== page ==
Sunday, 12 April 2009

Learning Ning by doing

Just last week I was complaining about the Ning platform lacking the facility for network creators to organise other people's discussions in the forum into categories to keep it all more structured and easily manageable.

Well, today I was proved wrong, as I found out the way I can actually do this. Thank you clever Ning team! This is probably not the only feature I have missed, and makes me like Ning even more now. I really feel good about accomplishing this all on my own. I wish my students experienced revelations and triumphs like this more at school, or with their studies in general. Undoubtedly, many of them do. Once I got the hang of what I can do to organise the discussion forum, it was a true 'flow exprerience' to get it done (so much so that it almost made me burn our family Easter dinner, as I couldn't interrup what I was doing online!).

Basically, as the network creator, you go to Manage the Discussion forum. What I hadn't noticed before, is the Add a catecory link there.

You can add as many as you like, and it's so fast and easy. So within minutes I had all the categories I wanted added.

Next I went through all the existing discussions and noticed that after the category name there is the option to change it, too.

Once you click 'Change' you get a drop-down menu of all the categories you have added to your Ning.

And then it's just a piece of cake to reorganise all the existing discussions into their new categories. VoilĂ ! Here it is, the result of flow experience, a neat and structured discussion forum now with 12 working categories (as described in my previous blog post).

All I need to do now is to introduce and explain this new categorising system to all the members, so they will learn to make use of it, too, when they next add a discussion on the forum.

Now, was all this worth a blog post? Probably not. (In fact, if anyone ever reads my blog, they will probably find me a simple and useless dabbler with online tools!) Then again, as I am more and more using my blog as a place to make my learning visible and reflect on my own learning experiences, it is meaningful for me. And possibly for somebody else, too, who learns like me, in leaps and bounds and in a rather haphasard, non-linear and organised way. Somebody with different learning strategies would probably have studied all the features on Ning well before creating their own network, to know exactly what Ning offers and how it can be used. In hindsight, I did go back to Ning help, and naturally found all this information clearly written and demonstrated there!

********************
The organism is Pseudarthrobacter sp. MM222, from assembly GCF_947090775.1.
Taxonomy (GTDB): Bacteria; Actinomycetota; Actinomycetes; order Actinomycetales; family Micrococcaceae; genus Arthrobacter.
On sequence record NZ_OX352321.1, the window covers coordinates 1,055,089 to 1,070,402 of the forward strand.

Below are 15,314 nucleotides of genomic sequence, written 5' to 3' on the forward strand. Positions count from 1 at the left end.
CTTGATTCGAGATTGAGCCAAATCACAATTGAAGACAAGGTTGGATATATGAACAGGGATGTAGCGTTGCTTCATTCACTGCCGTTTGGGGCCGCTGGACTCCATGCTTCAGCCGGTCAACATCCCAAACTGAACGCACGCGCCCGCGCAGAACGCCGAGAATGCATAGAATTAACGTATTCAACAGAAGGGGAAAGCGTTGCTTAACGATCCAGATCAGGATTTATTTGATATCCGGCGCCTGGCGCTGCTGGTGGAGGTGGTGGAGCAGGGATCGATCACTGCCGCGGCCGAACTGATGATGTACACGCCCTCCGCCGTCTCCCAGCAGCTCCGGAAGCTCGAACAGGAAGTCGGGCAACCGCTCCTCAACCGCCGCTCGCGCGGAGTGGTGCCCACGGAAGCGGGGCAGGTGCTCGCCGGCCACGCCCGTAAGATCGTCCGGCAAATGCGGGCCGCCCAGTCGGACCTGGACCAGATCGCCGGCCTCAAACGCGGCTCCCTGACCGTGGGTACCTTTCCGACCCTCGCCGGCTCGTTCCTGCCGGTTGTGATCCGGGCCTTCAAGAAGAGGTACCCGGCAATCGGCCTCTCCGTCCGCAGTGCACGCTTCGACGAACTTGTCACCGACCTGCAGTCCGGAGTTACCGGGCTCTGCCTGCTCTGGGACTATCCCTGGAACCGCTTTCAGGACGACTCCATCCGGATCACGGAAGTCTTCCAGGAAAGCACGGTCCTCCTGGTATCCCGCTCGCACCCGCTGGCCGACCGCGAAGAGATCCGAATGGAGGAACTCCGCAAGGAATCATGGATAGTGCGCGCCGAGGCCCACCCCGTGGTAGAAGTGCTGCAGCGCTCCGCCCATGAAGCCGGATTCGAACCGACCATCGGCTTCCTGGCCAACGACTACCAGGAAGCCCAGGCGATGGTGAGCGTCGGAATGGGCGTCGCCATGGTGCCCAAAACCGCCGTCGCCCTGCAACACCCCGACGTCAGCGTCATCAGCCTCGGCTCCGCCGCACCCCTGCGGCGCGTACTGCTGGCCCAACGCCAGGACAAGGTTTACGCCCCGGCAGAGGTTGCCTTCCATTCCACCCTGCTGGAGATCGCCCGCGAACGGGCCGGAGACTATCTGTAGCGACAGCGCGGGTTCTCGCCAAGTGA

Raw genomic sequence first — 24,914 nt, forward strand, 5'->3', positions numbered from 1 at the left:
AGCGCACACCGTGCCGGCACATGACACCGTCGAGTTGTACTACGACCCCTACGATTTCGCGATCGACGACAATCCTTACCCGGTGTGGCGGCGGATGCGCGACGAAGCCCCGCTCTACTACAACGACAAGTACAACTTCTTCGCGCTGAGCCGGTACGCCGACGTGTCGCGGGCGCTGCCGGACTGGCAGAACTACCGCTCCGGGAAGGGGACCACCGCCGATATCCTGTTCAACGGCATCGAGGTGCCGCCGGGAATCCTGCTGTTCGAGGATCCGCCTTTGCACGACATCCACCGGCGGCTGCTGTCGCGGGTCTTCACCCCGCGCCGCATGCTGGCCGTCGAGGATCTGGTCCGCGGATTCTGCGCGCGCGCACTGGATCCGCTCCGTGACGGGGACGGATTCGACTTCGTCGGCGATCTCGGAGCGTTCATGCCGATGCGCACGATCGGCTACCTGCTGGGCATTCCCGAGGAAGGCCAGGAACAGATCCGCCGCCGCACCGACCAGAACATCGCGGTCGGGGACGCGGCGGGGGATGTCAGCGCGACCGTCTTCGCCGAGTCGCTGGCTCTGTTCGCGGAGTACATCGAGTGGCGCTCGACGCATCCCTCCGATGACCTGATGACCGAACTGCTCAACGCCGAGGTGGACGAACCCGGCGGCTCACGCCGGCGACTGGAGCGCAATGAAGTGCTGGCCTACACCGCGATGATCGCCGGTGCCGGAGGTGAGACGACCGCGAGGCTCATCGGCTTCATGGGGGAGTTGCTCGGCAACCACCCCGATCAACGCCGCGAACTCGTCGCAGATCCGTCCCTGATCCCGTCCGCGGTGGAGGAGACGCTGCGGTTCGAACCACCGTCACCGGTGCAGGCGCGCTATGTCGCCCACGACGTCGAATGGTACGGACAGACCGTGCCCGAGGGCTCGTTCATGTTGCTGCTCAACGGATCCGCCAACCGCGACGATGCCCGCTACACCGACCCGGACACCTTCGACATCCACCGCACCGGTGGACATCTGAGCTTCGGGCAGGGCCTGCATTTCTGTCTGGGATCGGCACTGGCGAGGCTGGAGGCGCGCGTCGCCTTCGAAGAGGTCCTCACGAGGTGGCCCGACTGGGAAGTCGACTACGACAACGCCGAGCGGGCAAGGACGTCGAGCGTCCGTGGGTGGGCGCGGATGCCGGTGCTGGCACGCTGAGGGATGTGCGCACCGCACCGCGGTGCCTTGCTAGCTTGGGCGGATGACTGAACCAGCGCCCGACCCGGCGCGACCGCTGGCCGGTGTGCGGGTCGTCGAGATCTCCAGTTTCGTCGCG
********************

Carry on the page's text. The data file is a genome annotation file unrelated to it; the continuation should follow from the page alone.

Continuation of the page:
Unfortunately, I am the type of person who doesn't want to read any boring manuals when starting to use new gadgets, for example. I will just go ahead and try to learn through trial and error - getting hopelessly frustrated with the errors, but feeling a great sense of accomplishment if I finally get it. This learning experience of mine is a good reminder for me about the many different learning styles of my students, and how 'one-size-fits-all' strategies and 'haven't I told you this so many times before' don't really reach all of them.

Another thought springing from this is why I didn't throw my question to the Ning team or teacher colleagues in the few social networks I belong to. I'm sure I would have got the answer in no time. Well, firstly I was under the misperception that reorganising already existing discussions on Ning is not possible. Secondly, even if I suspected it might be possible, I am in two minds about keep asking 'strangers' for help online. Although I have had many marvellous experiences of the altruism and helpfulness of people in social networks, I somehow feel that I am a nuisance always asking for help and tips, using others in a way, and not really being capable of reciprocating in any way. I guess it's early days for me with social networking, and I have not yet established any proper PLN for myself, which makes these feelings quite natural.

Despite the focus on collective intelligence and learning through connections these days, learning by doing on your own at times does feel great and empowering, too!

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